Former Senator and defeated vice presidential candidate Ferdinand “Bongbong” Marcos Jr. urged anew the Supreme Court (SC), sitting as the Presidential Electoral Tribunal (PET), to speed up the proceedings in his election protest against Vice President Leni Robredo.
In a seven-page urgent motion dated May 12, Marcos asked the SC to designate at least three hearing commissioners who will assist the Tribunal during the upcoming preliminary conference.
According to Marcos, the designating of three commissioners will help in attaining “an orderly, simplified and expeditious disposition of this electoral contest, considering that there are three causes of action raised in this election protest.”
Among the causes of actions Marcos raised in his protest include the alleged flawed automated election system (AES), and the failure of elections in several provinces in Mindanao.
He also raised the unauthorized introduction by Smartmatic’s Marlon Garcia of a new hash code into the Transparency Server on the day of the elections.
Insisting that PET should take Marcos’ allegations, his camp underscored that the protest is “not only for the benefit of the winner, but for the sake of public interest.”
“In a long line of decided cases, this honorable tribunal has consistently ruled that an election case, unlike an ordinary action, is imbued with public interest,” Marcos said.
Marcos argued that his protest “involves not only the adjudication of the private interests of rival candidates, but also the paramount need of dispelling the uncertainty which beclouds the real choice of the electorate.”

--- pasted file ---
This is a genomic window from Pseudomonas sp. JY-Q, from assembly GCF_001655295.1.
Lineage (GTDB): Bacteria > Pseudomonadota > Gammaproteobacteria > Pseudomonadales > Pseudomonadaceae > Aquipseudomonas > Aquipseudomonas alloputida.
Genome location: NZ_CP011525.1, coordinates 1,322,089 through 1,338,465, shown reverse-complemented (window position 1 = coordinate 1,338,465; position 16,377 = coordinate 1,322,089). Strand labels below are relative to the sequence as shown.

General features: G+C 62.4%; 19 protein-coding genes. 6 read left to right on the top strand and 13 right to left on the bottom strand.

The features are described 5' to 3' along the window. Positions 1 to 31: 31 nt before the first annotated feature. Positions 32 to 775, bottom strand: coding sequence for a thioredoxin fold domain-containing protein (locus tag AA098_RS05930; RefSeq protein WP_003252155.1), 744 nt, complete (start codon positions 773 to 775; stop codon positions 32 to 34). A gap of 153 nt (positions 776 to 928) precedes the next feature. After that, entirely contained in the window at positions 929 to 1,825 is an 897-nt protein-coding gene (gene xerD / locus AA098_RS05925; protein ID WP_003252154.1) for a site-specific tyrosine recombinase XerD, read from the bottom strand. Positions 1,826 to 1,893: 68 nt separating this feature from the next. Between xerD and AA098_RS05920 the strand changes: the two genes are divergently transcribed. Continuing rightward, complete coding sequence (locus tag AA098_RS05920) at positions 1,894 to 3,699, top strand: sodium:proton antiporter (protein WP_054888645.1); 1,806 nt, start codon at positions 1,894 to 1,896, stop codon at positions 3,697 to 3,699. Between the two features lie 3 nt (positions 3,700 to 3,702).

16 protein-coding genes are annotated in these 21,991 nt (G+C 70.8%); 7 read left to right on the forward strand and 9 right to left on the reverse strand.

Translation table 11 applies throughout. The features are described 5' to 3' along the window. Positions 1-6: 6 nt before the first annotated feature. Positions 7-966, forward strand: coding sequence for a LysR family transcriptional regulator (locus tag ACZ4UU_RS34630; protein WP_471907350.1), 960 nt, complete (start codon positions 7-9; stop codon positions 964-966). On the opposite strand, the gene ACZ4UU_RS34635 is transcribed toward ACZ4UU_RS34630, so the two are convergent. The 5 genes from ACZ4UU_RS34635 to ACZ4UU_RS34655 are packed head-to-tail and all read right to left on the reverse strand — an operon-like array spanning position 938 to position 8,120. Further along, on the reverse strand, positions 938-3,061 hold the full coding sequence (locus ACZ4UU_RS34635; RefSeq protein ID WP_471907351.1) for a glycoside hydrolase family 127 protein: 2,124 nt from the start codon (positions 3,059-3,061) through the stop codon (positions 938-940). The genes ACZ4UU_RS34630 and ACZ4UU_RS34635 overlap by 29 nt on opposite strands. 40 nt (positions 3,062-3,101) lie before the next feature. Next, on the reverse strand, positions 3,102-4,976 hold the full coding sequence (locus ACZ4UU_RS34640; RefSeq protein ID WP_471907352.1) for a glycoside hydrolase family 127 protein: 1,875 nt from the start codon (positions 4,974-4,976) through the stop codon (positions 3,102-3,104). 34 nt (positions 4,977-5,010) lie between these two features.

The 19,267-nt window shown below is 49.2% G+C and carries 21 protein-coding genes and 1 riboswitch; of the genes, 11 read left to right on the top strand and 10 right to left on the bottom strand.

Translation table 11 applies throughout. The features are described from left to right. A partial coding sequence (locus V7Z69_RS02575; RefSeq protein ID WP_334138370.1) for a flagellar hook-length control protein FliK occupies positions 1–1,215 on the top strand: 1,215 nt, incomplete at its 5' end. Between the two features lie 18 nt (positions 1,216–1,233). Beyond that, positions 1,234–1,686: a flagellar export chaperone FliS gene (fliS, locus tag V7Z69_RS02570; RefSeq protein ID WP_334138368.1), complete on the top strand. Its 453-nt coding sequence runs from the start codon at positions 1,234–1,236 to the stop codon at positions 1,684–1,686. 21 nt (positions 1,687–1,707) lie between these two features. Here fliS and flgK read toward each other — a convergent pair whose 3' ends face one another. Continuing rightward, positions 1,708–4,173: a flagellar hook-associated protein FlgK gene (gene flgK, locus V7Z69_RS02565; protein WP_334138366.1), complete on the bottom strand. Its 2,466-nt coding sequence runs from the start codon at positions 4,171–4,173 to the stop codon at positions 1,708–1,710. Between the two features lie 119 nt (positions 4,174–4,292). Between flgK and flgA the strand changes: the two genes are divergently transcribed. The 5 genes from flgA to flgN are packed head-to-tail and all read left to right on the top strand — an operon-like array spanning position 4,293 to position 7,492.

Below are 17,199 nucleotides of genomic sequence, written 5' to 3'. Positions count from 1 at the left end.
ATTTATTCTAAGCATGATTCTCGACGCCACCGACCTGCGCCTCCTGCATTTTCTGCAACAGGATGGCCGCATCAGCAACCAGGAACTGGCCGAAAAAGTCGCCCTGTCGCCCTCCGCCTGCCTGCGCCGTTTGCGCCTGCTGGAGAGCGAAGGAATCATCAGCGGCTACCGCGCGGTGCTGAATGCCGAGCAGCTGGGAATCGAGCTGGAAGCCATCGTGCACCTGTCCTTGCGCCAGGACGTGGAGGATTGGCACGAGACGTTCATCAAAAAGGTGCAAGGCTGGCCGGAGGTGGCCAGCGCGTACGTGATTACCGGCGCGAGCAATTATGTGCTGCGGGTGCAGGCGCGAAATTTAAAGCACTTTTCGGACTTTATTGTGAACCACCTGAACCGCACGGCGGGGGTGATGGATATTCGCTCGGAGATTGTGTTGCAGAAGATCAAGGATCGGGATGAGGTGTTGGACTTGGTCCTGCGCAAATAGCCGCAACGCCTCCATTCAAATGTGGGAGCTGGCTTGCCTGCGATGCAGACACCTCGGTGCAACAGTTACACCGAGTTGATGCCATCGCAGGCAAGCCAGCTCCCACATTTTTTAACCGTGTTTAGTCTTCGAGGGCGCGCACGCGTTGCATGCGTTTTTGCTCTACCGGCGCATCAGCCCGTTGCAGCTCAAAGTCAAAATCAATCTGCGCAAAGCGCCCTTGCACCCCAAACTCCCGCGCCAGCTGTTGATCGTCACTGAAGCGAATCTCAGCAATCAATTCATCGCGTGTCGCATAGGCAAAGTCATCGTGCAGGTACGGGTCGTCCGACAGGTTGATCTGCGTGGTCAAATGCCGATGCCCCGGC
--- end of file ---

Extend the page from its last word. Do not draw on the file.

“Public interest demands that this electoral controversy be resolved with dispatch to determine once and for all the genuine choice of the electorate for the contested position,” he added.
In the May 2016 vice presidential election, Robredo won the position with only around 263,000 votes more than Marcos.
Marcos stressed that it is “neither fair nor just to keep in office for an uncertain period one whose right to it is under suspicion.”
He also accused Robredo of intentionally delaying the election protest.
Robredo’s camp, for its part, claimed that Marcos’ recent motion is “premature and impractical.”
“This is very premature. We have not yet even held our preliminary conference where the issues to be resolved by the Presidential Electoral Tribunal (PET) will be defined,” Robredo’s election lawyer, Romulo Macalintal, said in a statement on Wednesday, May 17.
“And now, Marcos is again preempting the action of the PET on this matter,” he added.
The preliminary conference is slated on June 21, 2017.
Last month, Marcos paid the initial P36 million of the P66.2 million required for the proceedings of his election protest. He questioned 39,221 clustered precincts which are composed of total 132,446 established precincts.
Robredo, meanwhile, has paid P8 million as first installment of the total P15.5-million fee for her counterprotest. She contested 8,042 clustered precincts equivalent to 31,278 established precincts.